UBC Theses and Dissertations

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UBC Theses and Dissertations

Gender differentiated impacts and benefits of artisanal mining : engendering pathways out of poverty. A case study of Katwe-Kabatooro Town Council, Uganda Hinton, Jennifer Jean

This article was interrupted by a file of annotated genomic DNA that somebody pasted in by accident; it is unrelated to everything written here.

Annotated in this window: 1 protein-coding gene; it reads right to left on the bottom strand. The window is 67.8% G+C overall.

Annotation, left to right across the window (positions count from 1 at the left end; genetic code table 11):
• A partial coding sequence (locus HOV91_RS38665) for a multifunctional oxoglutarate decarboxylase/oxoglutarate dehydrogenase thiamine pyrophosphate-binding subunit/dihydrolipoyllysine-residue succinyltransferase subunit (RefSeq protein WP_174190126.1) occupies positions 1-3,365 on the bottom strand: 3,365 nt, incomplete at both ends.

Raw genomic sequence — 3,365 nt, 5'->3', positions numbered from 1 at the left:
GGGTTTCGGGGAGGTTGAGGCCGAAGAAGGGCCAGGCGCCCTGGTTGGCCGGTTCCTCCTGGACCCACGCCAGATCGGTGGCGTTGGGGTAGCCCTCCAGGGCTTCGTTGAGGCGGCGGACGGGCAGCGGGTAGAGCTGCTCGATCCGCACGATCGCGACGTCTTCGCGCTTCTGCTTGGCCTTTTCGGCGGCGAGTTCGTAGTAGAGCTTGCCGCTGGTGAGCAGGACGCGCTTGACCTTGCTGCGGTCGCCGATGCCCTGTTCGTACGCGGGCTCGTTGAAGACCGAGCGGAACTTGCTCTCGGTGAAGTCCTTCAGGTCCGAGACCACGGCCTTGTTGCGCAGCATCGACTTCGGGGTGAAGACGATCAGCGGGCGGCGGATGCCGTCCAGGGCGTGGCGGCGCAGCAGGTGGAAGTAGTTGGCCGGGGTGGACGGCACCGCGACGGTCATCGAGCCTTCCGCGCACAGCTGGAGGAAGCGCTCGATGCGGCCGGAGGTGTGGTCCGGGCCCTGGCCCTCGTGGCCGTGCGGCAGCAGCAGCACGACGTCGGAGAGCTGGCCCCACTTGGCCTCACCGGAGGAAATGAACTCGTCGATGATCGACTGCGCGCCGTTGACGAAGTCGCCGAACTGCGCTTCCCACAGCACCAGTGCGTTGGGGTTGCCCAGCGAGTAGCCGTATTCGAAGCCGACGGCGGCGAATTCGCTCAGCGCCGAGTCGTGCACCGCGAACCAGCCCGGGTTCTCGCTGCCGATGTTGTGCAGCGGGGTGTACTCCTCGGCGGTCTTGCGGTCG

Artisanal and small scale mining (ASM) is a crucial livelihood for over 20 million miners in developing countries throughout the world (Veiga and Baker, 2004). Despite misperceptions of “mining as men’s work”, ~40-50% of Africa’s artisanal miners are women who occupy critical roles in commercial, domestic and social spheres (Lahiri Dutt, 2003; Hinton et al, 2003a). The widespread poverty, environmental degradation and poor social conditions which characterize the ASM poverty cycle are largely attributed to its informal nature and use of crude technologies while its capacity to reduce poverty through increased incomes is also well recognized. Numerous policy reforms and interventions have been implemented accordingly with variable success. This research posits that ASM policy and action must further be informed by understanding of factors that determine livelihood outcomes through a gender lens. Both quantitative and qualitative methods were used to investigate the gender-differentiated constraints facing women and men miners compared to those in fishing, trading and other activities as well as the main assets or poverty reducing measures to which they have access. Based on a case study in the salt mining community of Katwe-Kabatooro Town Council in Western Uganda, it was found that women are clearly disadvantaged in most assets that comprise the foundation for sustainable livelihoods. Nevertheless, many women miners’ vulnerability has prompted them to “trade up” their assets of labour, cash and growing social capital through livelihood diversification, leading to improved socio-economic and health outcomes. While this suggests a clear pathway out of poverty, the majority of women miners often cope by using strategies that compromise their wellbeing, with far reaching implications for themselves and the community. Although a number of women have been able to overcome major constraints, gender inequalities were shown to play a prominent role in exacerbating the ASM poverty cycle. Findings point to women’s lack of autonomy and decision-making power as a root cause of negative outcomes for health and wellbeing of both women and men. If ASM policy and technical intervention increase emphasis on building human and social capital, more success can be achieved in realizing the poverty reduction potential of ASM.

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